Perhaps ignoring the mild distraction of Reggie Bush’s alleged infractions at USC, nor the fact that Houston faced a competent Philadelphia defense last week, the Arizona Republic’s Kent Somers calls the Texas’ selection of Mario Williams (above) as the no. 1 overall pick “a colossal mistake.”
“I don’t think moving him around has hurt him,” coach Gary Kubiak told Houston reporters. “He shows no signs of the mental part bothering him. If we think that keeping him at one spot makes him more effective, then we’ll do that, too.”
Indianapolis defensive end Dwight Freeney said the Texans should put Williams in one spot and leave him there.
“If you want a guy to get better, you have to have him do the same thing over and over and over,” he said in a conference call with Houston media. “Think of it as a concrete layer. To become a good concrete layer, you have to lay a lot of concrete. If he does 20 different things, he’s going to be average.”
Former Bills coach Mike Mularkey will face his ex-employer later today as the Dolphins’ offensive coodinator. The South Florida Sun-Sentinel’s Harvey Fialkov suggests that Mularkey’s departure from Buffalo was due to his family being harrassed.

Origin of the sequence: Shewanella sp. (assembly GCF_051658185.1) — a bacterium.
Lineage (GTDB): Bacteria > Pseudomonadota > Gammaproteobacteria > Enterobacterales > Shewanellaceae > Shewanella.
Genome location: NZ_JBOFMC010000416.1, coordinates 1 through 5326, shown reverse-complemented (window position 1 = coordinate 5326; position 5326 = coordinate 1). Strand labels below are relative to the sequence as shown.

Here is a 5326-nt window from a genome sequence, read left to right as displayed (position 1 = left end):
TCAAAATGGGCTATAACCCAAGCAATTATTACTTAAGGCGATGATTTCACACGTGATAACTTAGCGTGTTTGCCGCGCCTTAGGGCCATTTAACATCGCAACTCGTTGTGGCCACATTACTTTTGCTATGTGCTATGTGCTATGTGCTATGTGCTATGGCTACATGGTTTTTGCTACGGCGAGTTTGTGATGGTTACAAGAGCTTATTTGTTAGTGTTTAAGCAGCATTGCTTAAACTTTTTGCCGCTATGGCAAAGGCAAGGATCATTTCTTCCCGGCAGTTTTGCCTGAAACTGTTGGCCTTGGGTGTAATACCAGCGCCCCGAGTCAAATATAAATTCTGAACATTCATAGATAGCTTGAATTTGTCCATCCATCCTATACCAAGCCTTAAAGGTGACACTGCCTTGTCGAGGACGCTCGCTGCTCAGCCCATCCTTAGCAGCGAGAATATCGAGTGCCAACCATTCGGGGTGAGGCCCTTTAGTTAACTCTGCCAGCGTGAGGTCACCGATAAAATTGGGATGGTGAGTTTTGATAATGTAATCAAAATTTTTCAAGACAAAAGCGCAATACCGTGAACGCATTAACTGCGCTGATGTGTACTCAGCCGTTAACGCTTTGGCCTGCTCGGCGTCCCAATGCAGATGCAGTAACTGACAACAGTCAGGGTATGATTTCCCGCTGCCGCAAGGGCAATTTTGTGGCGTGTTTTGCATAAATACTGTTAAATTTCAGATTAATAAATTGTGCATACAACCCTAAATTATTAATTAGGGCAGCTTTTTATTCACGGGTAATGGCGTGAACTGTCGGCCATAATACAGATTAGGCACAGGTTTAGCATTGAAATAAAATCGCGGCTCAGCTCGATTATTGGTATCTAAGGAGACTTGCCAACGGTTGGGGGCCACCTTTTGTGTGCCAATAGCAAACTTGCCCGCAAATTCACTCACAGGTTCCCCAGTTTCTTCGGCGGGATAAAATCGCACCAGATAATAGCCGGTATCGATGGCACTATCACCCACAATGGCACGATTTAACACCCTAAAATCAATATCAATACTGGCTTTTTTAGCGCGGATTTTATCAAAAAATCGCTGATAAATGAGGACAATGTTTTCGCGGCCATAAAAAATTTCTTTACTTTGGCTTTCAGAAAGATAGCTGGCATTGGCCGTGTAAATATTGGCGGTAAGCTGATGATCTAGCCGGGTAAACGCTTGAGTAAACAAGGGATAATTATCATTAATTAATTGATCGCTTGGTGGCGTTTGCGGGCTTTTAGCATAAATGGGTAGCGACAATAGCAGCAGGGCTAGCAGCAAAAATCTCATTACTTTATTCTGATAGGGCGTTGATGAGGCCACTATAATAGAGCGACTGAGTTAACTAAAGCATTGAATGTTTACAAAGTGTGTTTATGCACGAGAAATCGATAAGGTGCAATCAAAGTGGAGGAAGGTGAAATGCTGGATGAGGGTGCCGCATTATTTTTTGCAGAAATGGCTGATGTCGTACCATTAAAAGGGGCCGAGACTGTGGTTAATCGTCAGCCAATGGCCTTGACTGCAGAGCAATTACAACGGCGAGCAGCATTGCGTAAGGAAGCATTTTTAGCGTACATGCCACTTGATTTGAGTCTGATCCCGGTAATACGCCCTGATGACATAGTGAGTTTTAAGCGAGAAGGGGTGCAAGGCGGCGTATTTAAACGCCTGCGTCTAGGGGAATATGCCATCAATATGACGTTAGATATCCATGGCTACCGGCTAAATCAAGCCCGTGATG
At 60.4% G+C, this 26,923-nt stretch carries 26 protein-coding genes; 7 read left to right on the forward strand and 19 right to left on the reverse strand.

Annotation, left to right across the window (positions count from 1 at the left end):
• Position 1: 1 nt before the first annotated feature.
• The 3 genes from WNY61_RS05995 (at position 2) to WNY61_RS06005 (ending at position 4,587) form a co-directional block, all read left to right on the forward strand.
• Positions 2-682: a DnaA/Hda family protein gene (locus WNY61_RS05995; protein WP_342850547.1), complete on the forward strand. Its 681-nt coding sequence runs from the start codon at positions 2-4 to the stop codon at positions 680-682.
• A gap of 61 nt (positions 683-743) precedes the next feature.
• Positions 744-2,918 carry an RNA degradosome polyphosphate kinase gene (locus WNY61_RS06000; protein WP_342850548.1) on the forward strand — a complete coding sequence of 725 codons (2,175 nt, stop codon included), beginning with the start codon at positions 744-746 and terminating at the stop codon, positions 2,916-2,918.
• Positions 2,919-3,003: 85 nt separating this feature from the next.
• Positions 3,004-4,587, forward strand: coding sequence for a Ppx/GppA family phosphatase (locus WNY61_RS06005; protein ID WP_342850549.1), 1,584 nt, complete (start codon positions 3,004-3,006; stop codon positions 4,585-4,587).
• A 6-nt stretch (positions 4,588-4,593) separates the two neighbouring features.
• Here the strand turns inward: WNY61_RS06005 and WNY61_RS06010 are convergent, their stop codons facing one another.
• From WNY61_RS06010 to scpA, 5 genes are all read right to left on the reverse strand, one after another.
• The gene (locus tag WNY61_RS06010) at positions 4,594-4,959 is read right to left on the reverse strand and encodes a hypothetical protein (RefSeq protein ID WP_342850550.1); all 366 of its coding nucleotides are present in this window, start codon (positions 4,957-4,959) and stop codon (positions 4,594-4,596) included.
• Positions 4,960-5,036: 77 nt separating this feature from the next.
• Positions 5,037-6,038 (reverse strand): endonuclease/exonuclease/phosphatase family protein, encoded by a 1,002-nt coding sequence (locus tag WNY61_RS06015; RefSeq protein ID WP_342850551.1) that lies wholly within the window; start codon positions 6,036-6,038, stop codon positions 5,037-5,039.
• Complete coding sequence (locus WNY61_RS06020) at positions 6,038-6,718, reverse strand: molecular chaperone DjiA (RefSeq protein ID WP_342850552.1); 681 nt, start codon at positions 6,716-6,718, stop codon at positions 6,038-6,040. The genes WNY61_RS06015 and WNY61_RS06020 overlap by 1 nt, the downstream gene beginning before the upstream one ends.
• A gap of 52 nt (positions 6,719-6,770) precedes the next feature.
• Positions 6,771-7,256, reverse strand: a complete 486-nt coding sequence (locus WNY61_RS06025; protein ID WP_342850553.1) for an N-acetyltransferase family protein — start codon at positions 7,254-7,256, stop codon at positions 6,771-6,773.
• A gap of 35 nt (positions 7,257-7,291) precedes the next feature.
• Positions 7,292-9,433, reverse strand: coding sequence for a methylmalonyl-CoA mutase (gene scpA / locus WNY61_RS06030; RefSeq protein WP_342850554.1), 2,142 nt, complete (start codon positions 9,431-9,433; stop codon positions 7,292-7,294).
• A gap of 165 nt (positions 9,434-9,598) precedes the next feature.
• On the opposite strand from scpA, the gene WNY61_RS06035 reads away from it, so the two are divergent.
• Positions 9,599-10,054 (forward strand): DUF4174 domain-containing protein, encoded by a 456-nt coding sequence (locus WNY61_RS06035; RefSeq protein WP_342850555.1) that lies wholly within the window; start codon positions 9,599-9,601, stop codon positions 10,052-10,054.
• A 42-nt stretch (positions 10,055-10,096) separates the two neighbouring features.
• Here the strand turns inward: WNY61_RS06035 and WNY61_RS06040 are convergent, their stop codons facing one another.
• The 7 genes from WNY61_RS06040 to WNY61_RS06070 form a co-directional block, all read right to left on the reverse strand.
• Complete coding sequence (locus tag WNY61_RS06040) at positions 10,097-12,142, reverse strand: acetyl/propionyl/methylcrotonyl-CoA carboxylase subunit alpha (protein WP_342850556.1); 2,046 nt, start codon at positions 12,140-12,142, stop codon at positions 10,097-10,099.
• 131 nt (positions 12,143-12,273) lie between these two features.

To this day, the reasons for Mularkey’s exit remain murky. He has never fully addressed the matter and this week was no different as he prepared a game plan to beat the same organization he bolted from nine months ago.
The theories for Mularkey’s resignation range from not wanting to be a lame-duck coach under the shadow of Levy — who coached the Bills to an unprecedented four consecutive losing Super Bowl appearances — to having to fire five of his assistants, to protecting his wife, Betty, and their two sons, Shane, 15, and Patrick, 20, from further harassment from disgruntled Bills fans.
“Buffalo’s a good city but it’s a small city,” said Dolphins guard Bennie Anderson, who started 15 games for Buffalo last season. “When your dad is coach of the Bills, it’s like he’s the president of the United States, and you know how much President Bush’s kids get criticized.
“It was a lose-lose situation for Coach Mularkey. If they started to win it was going to be Coach Levy who did it. If they started to lose, they would’ve wanted him out of there and Coach Levy in.”
Anderson makes a good point. If Mularkey’s sons had cultivated a reputation for being drunken sluts, it was probably a good idea to get the fuck outta Dodge.